Children’s Day was Tuesday April 30th in Mexico. No classes on that day, just games and parties, pinatas and other great things for the children to do. In 1954, the General Assembly of the United Nations recommended that all countries institute a Universal Children’s Day. So this is a huge holiday all over the world, not just in Mexico. Most countries celebrate it on June 1st. The celebration in this article was held on Sunday, April 28th, a few days before the official Children’s day.
The town plans for this holiday for months in advance, collecting money from different organizations and individuals. I talked with a man from the Association of Charros (the Cowboys). He said they were helping out with everything, including donating money. Check out the photo below. They were mixing up the sweet drinks in garbage cans because those were the largest containers they could find. (more…)
Escaramuza in Spanish means skirmish. Another meaning is, “Riding from the heart.” This one took place at the Ajijic bull ring on Sunday, April 7th. 2013. It was an all woman’s horse show. It was a combination of equestrian skills, handcrafted tack, beautiful costumes, music and food. It is a rich heritage of living folk traditions dating back hundreds of years.
Tickets were eighty pesos at the door. I loved watching the little boy helping his father collect the tickets. He was so proud to be of use. (more…)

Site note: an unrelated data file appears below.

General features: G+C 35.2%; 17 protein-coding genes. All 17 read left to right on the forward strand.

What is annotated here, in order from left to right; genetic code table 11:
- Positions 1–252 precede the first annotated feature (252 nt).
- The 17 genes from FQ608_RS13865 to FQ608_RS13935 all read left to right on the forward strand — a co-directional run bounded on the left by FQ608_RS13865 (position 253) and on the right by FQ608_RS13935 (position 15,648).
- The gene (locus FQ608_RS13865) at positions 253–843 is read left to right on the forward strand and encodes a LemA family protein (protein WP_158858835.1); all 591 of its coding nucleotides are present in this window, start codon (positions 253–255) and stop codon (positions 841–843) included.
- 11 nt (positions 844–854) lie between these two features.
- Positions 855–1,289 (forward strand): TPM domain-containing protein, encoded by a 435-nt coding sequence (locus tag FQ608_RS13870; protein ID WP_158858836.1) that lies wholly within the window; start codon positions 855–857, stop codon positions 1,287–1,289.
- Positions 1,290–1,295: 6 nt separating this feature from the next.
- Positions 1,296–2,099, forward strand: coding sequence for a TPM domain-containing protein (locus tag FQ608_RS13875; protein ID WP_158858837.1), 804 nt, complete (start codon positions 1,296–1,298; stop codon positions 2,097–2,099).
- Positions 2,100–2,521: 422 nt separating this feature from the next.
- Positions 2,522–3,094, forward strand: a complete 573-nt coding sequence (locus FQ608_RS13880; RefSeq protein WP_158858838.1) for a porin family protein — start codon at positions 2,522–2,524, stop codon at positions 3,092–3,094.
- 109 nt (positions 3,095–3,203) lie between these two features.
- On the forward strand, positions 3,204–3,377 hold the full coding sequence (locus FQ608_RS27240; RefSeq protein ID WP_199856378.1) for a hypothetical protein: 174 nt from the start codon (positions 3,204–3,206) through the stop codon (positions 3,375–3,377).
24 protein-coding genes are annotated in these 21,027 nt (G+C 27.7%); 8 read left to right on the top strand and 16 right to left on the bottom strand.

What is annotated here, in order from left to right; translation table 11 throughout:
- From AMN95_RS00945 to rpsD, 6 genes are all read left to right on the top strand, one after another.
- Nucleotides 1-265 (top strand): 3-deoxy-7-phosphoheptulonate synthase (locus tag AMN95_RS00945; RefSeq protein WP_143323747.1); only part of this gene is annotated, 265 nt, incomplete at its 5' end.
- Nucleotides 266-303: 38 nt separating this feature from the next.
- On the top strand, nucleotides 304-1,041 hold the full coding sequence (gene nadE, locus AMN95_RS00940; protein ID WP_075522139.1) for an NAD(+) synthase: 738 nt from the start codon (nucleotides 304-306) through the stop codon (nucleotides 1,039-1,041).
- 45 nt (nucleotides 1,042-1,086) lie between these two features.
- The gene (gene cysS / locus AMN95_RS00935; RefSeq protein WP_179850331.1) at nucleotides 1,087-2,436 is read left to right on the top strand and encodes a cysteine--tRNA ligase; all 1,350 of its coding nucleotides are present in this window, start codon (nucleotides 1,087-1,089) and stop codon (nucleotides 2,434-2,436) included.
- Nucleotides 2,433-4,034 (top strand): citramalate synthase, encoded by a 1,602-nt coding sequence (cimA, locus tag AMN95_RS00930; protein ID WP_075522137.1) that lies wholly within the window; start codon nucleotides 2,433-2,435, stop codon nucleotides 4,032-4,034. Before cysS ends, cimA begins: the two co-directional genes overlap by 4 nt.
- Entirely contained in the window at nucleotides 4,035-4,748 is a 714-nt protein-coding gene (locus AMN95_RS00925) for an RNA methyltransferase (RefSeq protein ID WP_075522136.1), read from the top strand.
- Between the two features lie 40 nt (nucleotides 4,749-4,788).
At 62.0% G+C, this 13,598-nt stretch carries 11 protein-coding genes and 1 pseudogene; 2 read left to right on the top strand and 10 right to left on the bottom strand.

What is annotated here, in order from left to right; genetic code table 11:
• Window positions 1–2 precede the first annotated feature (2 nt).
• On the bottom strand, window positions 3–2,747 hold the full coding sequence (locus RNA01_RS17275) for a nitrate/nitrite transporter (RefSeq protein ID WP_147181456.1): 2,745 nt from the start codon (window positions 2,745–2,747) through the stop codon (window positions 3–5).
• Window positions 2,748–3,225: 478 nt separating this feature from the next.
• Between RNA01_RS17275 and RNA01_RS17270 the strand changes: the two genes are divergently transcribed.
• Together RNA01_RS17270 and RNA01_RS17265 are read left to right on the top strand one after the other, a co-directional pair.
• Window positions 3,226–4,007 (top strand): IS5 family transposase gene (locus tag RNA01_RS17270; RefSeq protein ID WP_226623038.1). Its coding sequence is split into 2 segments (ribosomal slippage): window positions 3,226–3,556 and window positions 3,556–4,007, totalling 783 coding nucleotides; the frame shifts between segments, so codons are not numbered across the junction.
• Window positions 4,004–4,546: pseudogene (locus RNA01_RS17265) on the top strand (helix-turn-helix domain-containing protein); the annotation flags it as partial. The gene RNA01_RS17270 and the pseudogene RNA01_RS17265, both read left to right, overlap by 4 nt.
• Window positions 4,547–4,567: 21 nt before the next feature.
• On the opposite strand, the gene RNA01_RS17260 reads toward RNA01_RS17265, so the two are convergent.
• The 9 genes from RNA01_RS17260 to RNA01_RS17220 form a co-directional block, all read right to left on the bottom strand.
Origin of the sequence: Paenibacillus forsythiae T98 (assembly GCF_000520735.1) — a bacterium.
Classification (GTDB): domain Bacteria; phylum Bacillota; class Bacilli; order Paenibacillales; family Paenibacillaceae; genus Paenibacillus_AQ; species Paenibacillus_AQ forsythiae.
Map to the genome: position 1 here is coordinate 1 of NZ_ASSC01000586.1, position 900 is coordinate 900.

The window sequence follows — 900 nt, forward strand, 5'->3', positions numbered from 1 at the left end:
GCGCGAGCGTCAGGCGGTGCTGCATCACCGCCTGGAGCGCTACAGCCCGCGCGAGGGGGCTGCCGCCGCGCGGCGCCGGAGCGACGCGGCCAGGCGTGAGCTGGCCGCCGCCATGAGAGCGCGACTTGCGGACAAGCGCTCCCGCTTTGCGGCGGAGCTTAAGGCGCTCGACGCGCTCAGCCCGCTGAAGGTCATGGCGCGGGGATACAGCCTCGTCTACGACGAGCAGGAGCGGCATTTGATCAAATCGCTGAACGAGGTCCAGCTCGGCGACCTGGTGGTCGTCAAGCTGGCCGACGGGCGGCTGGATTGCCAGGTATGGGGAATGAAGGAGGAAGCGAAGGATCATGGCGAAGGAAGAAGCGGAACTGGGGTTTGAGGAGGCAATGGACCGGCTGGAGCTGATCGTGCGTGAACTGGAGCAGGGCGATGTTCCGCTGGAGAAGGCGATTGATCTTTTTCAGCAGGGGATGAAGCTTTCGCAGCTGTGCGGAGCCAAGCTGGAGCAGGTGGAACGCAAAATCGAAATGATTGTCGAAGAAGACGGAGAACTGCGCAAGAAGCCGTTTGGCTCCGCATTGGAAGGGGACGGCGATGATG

Mardi Gras is a French word meaning Fat Tuesday. Fat Tuesday refers to eating rich and fatty foods the day before fasting of the Lent Season. Ash Wednesday starts off Lent. Fat Tuesday is sometimes referred to as Shrove Tuesday from the word Shrive. Shrive means “confess” which relates to the Lent season. Fat Tuesday is the last day of Carnival season, a time of parties and letting go of inhibitions before the season of fasting, obligations and confessions of Lent. For sure, people at the Mardi Gras parade in Ajijic yesterday were letting go of their inhibitions and having fun.
Crowds were gathered all along the road, anxiously awaiting the parade. The tradition of wearing masks and costumes, overturning social conventions, dancing, and parades was very much alive at this year’s Fat Tuesday.
The second annual Open Studios Tour was the weekend of February 9th and 10th, 2013, from 10 a.m. to 4 p.m. It was a benefit for the Artists of the Ajijic Society for the Arts and the Children’s Art Program at the Lake Chapala Society. The locations of the studios were given out in a booklet form along with photos of artwork done by the different artists. Cost was only 50 pesos for two people. The work ranged from textile, jewelery, paintings , photography, weaving, to ceramic sculptures. All high quality work.
A table was set up at Johanna’s Restaurant for the work that was done in the Children’s Art Classes at the Lake Chapala Society. Several other artists also had displays in their garden. Unfortunately, I didn’t get good photos because of the bright sunshine. This is a good place to apologize to all the wonderful artists that I didn’t photograph and put into this article. I only have a limited space to work with and there were over seventy artists and twenty locations. I didn’t have time to get to all of them. So, please forgive me if I didn’t get you in this article.